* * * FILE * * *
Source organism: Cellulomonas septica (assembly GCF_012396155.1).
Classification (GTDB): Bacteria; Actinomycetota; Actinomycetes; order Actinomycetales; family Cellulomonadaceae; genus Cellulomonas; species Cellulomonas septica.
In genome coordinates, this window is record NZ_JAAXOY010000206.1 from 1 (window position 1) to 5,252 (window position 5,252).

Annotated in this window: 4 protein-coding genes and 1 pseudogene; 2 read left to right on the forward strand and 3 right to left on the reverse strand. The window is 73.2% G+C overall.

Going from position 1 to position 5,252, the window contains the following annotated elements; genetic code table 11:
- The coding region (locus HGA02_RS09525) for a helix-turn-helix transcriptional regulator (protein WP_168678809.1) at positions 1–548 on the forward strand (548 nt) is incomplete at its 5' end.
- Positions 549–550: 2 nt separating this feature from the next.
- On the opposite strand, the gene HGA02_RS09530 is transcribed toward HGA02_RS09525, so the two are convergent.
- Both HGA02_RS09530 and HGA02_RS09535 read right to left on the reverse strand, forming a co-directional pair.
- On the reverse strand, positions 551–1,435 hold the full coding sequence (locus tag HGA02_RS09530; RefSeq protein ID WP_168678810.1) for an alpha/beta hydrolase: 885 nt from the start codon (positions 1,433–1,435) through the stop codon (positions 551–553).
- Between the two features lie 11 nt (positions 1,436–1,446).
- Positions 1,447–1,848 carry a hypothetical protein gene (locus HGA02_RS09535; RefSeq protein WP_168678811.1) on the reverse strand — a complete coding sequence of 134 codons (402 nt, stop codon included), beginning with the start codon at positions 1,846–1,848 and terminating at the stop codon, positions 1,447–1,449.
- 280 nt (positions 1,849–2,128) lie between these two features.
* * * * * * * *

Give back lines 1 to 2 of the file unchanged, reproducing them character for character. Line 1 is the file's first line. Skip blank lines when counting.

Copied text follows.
Source organism: Cellulomonas septica (assembly GCF_012396155.1).
Classification (GTDB): Bacteria; Actinomycetota; Actinomycetes; order Actinomycetales; family Cellulomonadaceae; genus Cellulomonas; species Cellulomonas septica.